Retein mit ein Fisch – Trollfest: And now for some folk metal played by trolls. Yes trolls. Seriously I spoil you guys. 

First Night Back in Port – Ye Banished Privateers: And to complete the triumvirate of ludicrousness here’s a group of about 30 pirates playing slightly punk-tinged folk music. At some point the amount of pirate bands in my record collection will reach saturation point, and I’m sure there will be much rejoicing when it does. Until then though, screw you, you scurvy dogs!

William’s Sweetheart – Rosie Hood: Rosie Hood plays proper traditional folk, no frills, no modern fripperies and lots of women murdering their lovers. And a damn fine thing it is too. I highly recommend her latest album, it’s a thing of beauty.

No Such Thing as a Broken Heart – Old Dominion: One of the joys of liking country music is that your pretty much encouraged to embrace a bit of heart on sleeve cheesiness. This walks a fine line between full blown cringe and edgier excellence. Now that’s what I call country.

Fixin’ to Die – Steve Earle: At the other end of the country spectrum is the Earl of Earle. Sir Steve. Still playing country music that rocks harder than most current rock bands he really is an honest-to-goodness legend.

Ten Miles High – Little Angels: While having a conversation about music with my brother recently the original Kerrang compilation album came up. It was a pivotal part of my journey into metal fandom and while it’s not on Spotify as an album some genius has put all the tracks from it into a playlist. Here’s a little gem I’d forgotten about…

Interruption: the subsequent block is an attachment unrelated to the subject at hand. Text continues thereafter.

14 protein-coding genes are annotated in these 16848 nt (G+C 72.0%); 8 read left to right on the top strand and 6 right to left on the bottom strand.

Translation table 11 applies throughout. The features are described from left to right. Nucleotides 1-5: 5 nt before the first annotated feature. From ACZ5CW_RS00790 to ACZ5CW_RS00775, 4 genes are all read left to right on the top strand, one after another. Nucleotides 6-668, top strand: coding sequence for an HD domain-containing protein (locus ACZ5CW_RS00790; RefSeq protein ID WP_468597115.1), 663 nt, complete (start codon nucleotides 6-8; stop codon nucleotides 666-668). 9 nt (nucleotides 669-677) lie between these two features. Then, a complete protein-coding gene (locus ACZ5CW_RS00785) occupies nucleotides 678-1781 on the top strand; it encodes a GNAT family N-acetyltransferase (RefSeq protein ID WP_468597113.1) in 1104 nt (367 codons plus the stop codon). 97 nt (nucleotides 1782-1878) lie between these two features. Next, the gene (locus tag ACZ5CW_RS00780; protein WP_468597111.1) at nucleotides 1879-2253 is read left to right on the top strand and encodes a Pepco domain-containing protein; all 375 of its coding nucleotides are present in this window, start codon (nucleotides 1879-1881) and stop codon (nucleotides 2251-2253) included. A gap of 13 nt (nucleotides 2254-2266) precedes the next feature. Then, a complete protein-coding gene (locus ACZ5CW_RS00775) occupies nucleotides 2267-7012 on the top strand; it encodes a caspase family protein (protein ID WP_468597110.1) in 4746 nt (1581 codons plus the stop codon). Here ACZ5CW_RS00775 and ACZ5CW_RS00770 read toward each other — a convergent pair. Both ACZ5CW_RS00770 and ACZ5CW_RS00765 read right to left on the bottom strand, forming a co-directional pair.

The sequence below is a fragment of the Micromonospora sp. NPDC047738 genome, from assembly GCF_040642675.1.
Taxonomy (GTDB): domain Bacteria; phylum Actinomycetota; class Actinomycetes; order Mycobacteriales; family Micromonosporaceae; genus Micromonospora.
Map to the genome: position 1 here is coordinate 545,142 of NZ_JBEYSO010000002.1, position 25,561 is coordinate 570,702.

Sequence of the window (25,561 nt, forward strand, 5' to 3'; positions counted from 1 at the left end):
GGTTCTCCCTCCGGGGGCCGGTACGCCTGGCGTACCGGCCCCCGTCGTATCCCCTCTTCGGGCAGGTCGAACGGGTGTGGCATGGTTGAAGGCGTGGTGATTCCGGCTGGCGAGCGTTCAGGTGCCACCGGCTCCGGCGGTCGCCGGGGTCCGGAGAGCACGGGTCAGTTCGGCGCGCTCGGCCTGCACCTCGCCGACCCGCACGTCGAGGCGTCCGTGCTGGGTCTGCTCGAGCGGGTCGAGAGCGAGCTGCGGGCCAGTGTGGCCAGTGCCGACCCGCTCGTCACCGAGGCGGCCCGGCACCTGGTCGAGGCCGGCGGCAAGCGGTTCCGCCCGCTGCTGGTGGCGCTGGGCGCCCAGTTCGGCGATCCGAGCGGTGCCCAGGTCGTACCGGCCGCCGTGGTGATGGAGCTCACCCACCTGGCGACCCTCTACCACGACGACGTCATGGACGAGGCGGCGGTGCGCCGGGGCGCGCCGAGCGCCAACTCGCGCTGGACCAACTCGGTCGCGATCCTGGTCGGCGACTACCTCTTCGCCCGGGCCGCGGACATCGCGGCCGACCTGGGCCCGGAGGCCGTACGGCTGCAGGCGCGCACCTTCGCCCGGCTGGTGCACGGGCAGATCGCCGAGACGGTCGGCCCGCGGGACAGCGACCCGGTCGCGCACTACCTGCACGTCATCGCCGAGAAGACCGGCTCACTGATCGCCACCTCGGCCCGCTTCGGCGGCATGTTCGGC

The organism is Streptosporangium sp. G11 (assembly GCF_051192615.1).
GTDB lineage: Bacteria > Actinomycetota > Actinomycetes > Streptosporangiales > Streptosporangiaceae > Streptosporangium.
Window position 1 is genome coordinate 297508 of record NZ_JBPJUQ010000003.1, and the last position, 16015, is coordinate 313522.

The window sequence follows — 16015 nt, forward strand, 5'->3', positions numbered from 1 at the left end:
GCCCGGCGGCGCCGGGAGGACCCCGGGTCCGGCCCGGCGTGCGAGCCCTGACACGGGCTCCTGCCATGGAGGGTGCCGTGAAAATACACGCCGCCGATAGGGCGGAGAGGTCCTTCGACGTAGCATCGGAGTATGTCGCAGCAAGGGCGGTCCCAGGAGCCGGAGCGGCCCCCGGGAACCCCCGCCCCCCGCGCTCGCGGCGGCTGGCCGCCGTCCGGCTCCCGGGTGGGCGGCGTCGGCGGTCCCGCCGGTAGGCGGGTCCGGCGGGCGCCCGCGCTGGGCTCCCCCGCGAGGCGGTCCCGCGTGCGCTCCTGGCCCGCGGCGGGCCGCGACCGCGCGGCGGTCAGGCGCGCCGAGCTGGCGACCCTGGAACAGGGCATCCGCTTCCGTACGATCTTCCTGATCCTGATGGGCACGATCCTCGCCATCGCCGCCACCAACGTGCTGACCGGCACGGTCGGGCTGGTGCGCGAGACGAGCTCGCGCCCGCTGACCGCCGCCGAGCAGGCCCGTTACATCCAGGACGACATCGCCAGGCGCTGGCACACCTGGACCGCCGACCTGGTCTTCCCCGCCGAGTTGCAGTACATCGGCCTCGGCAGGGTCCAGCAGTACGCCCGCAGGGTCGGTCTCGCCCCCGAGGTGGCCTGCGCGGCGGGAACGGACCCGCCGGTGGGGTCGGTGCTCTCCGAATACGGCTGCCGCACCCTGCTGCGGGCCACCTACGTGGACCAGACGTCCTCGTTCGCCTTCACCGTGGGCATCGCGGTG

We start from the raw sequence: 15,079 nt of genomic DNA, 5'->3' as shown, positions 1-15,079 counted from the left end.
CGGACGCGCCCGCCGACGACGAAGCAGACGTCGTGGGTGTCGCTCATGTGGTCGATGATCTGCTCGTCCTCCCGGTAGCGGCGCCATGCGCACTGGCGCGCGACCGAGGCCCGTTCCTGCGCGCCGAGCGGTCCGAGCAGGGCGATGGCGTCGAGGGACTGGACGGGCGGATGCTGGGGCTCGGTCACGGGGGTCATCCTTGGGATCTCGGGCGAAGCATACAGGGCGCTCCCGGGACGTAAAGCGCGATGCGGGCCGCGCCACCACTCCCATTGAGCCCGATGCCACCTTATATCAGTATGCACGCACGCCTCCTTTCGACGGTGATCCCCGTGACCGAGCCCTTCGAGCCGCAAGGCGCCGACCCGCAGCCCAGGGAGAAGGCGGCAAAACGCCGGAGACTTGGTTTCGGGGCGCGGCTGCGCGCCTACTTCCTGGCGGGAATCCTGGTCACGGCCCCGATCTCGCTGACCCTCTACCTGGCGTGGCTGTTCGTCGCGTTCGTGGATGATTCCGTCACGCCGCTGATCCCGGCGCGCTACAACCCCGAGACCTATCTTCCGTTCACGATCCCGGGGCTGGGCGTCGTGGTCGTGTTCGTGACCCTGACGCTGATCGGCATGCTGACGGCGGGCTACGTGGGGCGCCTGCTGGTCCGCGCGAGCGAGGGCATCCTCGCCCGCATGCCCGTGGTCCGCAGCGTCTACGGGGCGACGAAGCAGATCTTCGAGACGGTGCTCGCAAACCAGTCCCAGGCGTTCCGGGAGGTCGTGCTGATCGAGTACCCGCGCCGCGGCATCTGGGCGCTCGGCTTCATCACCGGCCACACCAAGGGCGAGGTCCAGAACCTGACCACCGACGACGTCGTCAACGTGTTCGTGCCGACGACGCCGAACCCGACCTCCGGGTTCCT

MF from Hell – The Datsuns: They were almost big at the turn of the century but ultimately they were a bit of a one trick pony. This song however is, was and always will be excellent. Like a motherfucker from hell indeed.

No Lives Matter – Bodycount: A slower month for new albums means I’ve been able to check out some from earlier in the year that I missed. Bodycount received a lot of acclaim for their latest and it is a damn strong effort. This song is a stand out and one of the year’s finest so far.

Devolution – Mutation: Ginger Wildheart is in a bad place at the moment, having recently attempted suicide. I imagine the Mutation album sounds like the inside of his head right now. It’s brutal and unforgiving. Mr Wildheart, sir, I hope you can fight your demons once again and come back stronger because your music is always incredible.

Living on the 110 – Prophets of Rage: The rap-metal supergroup to end all rap-metal supergroups (are there any other rap metal supergroups? Whatever). Anyway it’s another quality track and bodes well for the album that’s coming later in the year…

Creature Comfort – Arcade Fire: I lost interest in Arcade Fire a few years back they were one of those bands whose albums I always loved while I was listening to but could barely remember once I’d stopped listening to them. Anyway I decided I’d give the new one a go and it’s got some cracking stuff on it. Whether it’ll stick with me remains to be seen but this might be their catchiest song to date.

Progress – Public Service Broadcasting: From a concept album about the plight of a Welsh mining village, this is a beautiful piece of prog. The blending of archive material and vocals is seamless and works as well as a stand alone track as it does within the body of the album, which is well worth a listen by the way. Bizarre but incredibly moving.